A few weeks ago, my partner Anne and I went to a very special performance called Calling Tree, created and choreographed by Anne’s mentor Rosemary Lee and Co-Director Simon Whitehead. I was touched to find out this week that Rosemary was interested in my reaction to the performance, as someone whose interests belong outside the world of contemporary dance and art and in sport and coaching.
So this post is for Rosemary Lee and captures some of the impact the performance had on me and, for others, some maybe tenuous, personal thoughts on the connections to coaching.
The very first striking aspect for me was all to do with the space. Rather than shut away in a theatre, Calling Tree was performed in the open in St George’s Gardens, a small park in central London. Over the two hours there was a flow between different performers, including two extraordinary dancers winched high up into the branches of towering plane trees; a duo of singers serenaded each tree; mysterious bird calls and sounds reverberated through the Gardens; and a group of dancers swirled through from one end of the Gardens to the other.
I found myself captivated watching people walking through the gardens, some hurrying along, heads down as if determined not to be distracted; others pausing to look up and enjoy the unusual spectacle. Young children giggled and gleefully ran in and out of the activity, without any constraints of areas marked off for an artistic performance. It all felt so natural and boundary-free.
I also found mesmerising, the beautiful, graceful movement, especially of one of the lead dancers as she performed a kind of lazy ballet suspended in the air, gently raised higher and higher then back to rest slumbering on the ground. The motion of dancers flowed through the park, like a wind blowing through reeds. When another, more burly performer stormed through the Gardens, striding out with purpose, it somehow highlighted the unhurried timelessness of movement in every other area.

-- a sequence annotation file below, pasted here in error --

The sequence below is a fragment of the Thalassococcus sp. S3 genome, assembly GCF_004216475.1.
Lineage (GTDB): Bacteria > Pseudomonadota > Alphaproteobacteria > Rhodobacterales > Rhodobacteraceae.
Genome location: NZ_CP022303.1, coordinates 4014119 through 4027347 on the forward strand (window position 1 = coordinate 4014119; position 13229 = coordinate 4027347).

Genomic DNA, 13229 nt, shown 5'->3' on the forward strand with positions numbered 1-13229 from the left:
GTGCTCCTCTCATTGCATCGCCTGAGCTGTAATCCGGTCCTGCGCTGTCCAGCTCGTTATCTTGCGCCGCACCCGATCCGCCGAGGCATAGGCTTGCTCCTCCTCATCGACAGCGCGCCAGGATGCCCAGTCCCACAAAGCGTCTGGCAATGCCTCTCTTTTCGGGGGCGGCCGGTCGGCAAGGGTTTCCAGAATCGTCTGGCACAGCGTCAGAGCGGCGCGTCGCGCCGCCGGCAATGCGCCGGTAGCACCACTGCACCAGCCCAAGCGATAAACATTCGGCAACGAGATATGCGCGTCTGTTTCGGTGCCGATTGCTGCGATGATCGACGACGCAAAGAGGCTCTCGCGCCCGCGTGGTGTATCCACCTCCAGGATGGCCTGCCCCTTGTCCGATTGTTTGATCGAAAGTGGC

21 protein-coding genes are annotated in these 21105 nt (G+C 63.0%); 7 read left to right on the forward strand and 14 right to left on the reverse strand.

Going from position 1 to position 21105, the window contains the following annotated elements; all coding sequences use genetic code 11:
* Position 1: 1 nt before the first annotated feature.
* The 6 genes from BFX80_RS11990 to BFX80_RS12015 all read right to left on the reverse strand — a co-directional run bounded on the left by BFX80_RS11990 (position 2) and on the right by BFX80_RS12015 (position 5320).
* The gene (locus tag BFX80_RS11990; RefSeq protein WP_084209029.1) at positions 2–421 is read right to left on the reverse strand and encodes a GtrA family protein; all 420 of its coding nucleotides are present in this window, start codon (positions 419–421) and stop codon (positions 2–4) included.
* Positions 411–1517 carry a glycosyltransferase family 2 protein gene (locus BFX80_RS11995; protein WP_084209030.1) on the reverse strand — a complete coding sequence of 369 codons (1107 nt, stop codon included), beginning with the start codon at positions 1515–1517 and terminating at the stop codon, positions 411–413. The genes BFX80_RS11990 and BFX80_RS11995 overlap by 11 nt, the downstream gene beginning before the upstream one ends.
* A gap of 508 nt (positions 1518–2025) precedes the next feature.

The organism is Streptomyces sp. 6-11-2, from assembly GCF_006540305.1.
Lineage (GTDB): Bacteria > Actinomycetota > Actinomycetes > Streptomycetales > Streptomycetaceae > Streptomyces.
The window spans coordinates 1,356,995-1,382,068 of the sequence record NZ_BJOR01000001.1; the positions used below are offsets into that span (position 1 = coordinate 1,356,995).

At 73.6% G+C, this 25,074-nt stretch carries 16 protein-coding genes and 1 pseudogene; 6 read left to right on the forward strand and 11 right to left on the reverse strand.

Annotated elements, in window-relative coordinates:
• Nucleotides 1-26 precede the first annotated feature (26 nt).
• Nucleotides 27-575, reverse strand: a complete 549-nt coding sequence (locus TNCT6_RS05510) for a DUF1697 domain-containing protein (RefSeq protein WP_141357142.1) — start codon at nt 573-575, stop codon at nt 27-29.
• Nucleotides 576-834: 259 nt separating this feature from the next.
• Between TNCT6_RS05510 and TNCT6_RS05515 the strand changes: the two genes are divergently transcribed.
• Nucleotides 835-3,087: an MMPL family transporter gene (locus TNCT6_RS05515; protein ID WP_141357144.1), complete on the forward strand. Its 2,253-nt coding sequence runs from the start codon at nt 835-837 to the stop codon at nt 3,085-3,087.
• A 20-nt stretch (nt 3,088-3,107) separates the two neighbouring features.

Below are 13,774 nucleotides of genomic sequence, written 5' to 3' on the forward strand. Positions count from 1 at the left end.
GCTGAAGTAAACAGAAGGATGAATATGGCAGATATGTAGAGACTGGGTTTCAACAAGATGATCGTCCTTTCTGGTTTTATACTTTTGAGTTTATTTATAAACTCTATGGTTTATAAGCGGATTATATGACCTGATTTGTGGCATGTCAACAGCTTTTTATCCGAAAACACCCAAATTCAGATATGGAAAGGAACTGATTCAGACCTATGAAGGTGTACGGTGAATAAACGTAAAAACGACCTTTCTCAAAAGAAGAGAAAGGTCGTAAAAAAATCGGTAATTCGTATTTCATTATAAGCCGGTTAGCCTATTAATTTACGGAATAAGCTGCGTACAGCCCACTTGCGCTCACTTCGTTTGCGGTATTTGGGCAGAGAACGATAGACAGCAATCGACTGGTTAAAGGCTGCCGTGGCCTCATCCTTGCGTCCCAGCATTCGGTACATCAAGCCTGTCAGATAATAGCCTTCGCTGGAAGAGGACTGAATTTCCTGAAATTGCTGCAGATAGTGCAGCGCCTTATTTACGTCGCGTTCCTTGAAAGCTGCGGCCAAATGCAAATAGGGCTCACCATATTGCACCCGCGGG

And that sense of shifting time was the third aspect that I found captivating – being taken into a different, less hurried and thought-filling pace. When we came away it felt like we were able to hold on to and still be able to shift to a different time and pace – more aware of and less likely to be caught up in the pressured rush of other people’s day to day.
I know for those in the world of dance my elementary discovery of the joys of space, movement and time will seem very simplistic. In the less sophisticated world of triathlon coaching, though I think these notions hold so much.
For me the art of coaching starts with creating a bounded yet free space. The space has to hold whoever comes, whatever their journey or where they see themselves going; for them to feel safe, attentively cared for, and so they can experiment, learn or push themselves beyond what they think themselves capable of doing.
Those who know my coaching style will also recognise the focus on feeling each movement – over and above measures of heart rate zones, speed or power. If I can help athletes attune themselves to the feeling of a stroke in the water, getting into a flowing rhythm where everything feels in sync, the fluidity on a bike or holding a tall, composed form on the run, then times and podium places will take care of themselves.
And entwined in this it seems to me is the ability to shift into different rhythms of time. I often find myself when coaching saying to people to slow down - what I really mean is to stop trying to rush through an exercise. Too often people's energy is all in getting to the end of an exercise or activity. Instead I'm hoping that each person will be able to take things at a pace where their focus is on the activity itself and thereby lose themselves in the rhythm and 'out-of-timeness' when things just seem to flow naturally.
So there you go Rosemary Lee! Thanks so much for the enriching experience.
And for triathletes and coaches, much of this thinking is rooted in the new Confidence Centred Coaching that I will be launching soon - watch this space!